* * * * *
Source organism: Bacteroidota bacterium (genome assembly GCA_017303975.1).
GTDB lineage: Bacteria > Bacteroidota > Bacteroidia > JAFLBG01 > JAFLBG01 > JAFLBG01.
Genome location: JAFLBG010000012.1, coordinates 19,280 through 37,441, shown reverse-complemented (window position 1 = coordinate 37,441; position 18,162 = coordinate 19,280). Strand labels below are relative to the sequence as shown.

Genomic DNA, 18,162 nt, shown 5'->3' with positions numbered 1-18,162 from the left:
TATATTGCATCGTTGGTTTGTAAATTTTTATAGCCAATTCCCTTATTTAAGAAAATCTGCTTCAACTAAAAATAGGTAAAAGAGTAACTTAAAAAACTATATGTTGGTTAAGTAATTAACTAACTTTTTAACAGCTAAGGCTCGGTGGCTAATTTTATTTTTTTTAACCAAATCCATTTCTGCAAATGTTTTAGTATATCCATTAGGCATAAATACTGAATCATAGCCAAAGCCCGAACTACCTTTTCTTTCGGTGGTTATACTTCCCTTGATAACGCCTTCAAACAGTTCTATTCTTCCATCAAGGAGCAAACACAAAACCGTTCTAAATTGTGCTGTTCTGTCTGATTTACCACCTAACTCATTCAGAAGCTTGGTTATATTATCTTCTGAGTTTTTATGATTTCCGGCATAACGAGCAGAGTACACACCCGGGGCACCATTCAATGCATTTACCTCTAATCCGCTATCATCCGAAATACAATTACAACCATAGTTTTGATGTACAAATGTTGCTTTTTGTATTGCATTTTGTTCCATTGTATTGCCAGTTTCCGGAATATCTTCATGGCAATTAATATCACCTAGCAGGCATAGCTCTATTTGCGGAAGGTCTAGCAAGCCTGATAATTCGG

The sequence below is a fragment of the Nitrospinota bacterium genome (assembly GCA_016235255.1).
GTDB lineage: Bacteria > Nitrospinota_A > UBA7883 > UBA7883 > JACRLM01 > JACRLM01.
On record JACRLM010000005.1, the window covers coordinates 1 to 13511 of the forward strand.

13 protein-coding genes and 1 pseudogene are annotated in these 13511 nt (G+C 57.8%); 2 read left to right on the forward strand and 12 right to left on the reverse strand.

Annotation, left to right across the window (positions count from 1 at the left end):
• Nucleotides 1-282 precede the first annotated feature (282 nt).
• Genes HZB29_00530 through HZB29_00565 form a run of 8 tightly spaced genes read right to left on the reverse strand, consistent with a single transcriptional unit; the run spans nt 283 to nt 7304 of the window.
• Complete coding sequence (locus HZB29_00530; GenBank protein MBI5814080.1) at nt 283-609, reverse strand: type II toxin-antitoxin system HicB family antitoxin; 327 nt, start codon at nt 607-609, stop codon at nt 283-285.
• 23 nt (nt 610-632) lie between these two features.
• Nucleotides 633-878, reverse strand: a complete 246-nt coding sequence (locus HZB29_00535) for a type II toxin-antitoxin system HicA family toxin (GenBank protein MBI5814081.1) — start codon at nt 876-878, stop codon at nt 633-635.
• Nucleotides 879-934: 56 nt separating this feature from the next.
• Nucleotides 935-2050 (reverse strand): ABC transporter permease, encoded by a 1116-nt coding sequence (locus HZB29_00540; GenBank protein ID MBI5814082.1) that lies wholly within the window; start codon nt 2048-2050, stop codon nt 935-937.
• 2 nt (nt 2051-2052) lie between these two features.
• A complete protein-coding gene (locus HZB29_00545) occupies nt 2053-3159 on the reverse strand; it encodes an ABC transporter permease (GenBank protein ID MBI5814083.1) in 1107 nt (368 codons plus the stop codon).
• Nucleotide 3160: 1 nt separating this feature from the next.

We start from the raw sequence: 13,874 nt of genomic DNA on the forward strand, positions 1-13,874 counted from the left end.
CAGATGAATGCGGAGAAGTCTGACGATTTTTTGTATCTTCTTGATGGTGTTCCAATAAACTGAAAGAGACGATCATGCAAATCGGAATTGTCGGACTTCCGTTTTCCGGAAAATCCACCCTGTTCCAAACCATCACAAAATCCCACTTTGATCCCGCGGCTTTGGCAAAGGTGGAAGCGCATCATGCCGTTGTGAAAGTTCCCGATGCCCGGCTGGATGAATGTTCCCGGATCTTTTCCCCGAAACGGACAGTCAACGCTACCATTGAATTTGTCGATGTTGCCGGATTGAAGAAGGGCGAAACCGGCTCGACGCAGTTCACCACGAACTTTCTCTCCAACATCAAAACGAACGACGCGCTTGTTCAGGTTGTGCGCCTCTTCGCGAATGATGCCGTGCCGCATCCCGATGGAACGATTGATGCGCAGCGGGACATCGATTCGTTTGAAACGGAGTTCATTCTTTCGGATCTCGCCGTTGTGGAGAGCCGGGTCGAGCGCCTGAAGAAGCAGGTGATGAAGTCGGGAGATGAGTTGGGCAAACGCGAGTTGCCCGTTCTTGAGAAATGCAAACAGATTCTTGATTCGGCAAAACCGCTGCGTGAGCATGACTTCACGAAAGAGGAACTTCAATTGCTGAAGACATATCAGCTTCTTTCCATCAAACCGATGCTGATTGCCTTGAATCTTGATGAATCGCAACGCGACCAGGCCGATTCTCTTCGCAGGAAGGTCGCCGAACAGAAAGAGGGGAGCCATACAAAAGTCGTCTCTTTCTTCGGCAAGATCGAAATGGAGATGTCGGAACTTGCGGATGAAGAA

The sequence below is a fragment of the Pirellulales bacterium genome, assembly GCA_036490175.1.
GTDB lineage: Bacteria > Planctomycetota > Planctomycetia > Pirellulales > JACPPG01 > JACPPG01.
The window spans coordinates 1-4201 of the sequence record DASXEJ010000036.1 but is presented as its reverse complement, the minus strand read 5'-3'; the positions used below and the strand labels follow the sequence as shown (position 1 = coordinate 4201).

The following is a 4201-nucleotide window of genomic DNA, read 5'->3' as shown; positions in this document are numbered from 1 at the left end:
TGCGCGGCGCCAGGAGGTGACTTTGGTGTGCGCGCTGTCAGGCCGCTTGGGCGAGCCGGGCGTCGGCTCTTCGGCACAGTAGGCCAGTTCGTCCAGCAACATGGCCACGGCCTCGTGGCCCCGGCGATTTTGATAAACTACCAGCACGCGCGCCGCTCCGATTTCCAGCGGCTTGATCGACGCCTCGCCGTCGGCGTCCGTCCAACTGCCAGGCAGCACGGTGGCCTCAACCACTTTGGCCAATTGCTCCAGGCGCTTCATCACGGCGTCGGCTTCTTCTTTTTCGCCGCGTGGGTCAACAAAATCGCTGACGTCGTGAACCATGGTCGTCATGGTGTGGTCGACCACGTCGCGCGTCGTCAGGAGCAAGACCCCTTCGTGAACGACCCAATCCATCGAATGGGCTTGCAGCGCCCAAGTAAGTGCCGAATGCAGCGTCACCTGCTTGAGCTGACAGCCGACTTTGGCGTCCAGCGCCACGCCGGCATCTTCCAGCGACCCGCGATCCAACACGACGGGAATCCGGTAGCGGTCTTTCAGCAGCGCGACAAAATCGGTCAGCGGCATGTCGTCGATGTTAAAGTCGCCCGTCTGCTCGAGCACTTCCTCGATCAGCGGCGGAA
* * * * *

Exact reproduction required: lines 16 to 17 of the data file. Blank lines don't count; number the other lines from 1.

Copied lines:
• Nucleotides 879-934: 56 nt separating this feature from the next.
• Nucleotides 935-2050 (reverse strand): ABC transporter permease, encoded by a 1116-nt coding sequence (locus HZB29_00540; GenBank protein ID MBI5814082.1) that lies wholly within the window; start codon nt 2048-2050, stop codon nt 935-937.